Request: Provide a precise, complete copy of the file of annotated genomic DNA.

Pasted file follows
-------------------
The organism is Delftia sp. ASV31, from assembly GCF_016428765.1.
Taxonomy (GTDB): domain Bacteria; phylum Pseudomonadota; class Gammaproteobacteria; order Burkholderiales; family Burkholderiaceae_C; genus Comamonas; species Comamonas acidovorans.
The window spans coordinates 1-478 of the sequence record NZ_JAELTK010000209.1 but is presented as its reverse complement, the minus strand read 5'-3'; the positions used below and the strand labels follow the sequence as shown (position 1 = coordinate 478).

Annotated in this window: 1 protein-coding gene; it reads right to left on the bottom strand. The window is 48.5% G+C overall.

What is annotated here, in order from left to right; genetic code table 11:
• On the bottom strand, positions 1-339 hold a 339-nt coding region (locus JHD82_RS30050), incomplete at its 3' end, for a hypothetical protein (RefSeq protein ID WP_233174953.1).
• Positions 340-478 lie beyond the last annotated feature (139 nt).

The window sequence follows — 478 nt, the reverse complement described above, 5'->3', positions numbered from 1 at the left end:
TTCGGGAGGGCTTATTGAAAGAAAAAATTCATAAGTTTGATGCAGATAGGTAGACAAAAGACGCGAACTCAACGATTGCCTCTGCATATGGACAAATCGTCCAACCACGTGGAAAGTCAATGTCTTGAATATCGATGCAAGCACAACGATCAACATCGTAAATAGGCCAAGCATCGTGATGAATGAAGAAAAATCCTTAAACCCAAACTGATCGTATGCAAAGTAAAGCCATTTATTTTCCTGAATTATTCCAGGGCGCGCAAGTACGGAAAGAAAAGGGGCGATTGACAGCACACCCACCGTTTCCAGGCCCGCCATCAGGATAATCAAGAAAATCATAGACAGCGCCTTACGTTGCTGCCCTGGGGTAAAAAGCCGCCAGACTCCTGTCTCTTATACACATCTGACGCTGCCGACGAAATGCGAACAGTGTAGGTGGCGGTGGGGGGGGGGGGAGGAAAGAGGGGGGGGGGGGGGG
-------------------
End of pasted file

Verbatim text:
The organism is Delftia sp. ASV31, from assembly GCF_016428765.1.
Taxonomy (GTDB): domain Bacteria; phylum Pseudomonadota; class Gammaproteobacteria; order Burkholderiales; family Burkholderiaceae_C; genus Comamonas; species Comamonas acidovorans.
The window spans coordinates 1-478 of the sequence record NZ_JAELTK010000209.1 but is presented as its reverse complement, the minus strand read 5'-3'; the positions used below and the strand labels follow the sequence as shown (position 1 = coordinate 478).

Annotated in this window: 1 protein-coding gene; it reads right to left on the bottom strand. The window is 48.5% G+C overall.

What is annotated here, in order from left to right; genetic code table 11:
• On the bottom strand, positions 1-339 hold a 339-nt coding region (locus JHD82_RS30050), incomplete at its 3' end, for a hypothetical protein (RefSeq protein ID WP_233174953.1).
• Positions 340-478 lie beyond the last annotated feature (139 nt).

The window sequence follows — 478 nt, the reverse complement described above, 5'->3', positions numbered from 1 at the left end:
TTCGGGAGGGCTTATTGAAAGAAAAAATTCATAAGTTTGATGCAGATAGGTAGACAAAAGACGCGAACTCAACGATTGCCTCTGCATATGGACAAATCGTCCAACCACGTGGAAAGTCAATGTCTTGAATATCGATGCAAGCACAACGATCAACATCGTAAATAGGCCAAGCATCGTGATGAATGAAGAAAAATCCTTAAACCCAAACTGATCGTATGCAAAGTAAAGCCATTTATTTTCCTGAATTATTCCAGGGCGCGCAAGTACGGAAAGAAAAGGGGCGATTGACAGCACACCCACCGTTTCCAGGCCCGCCATCAGGATAATCAAGAAAATCATAGACAGCGCCTTACGTTGCTGCCCTGGGGTAAAAAGCCGCCAGACTCCTGTCTCTTATACACATCTGACGCTGCCGACGAAATGCGAACAGTGTAGGTGGCGGTGGGGGGGGGGGGAGGAAAGAGGGGGGGGGGGGGGG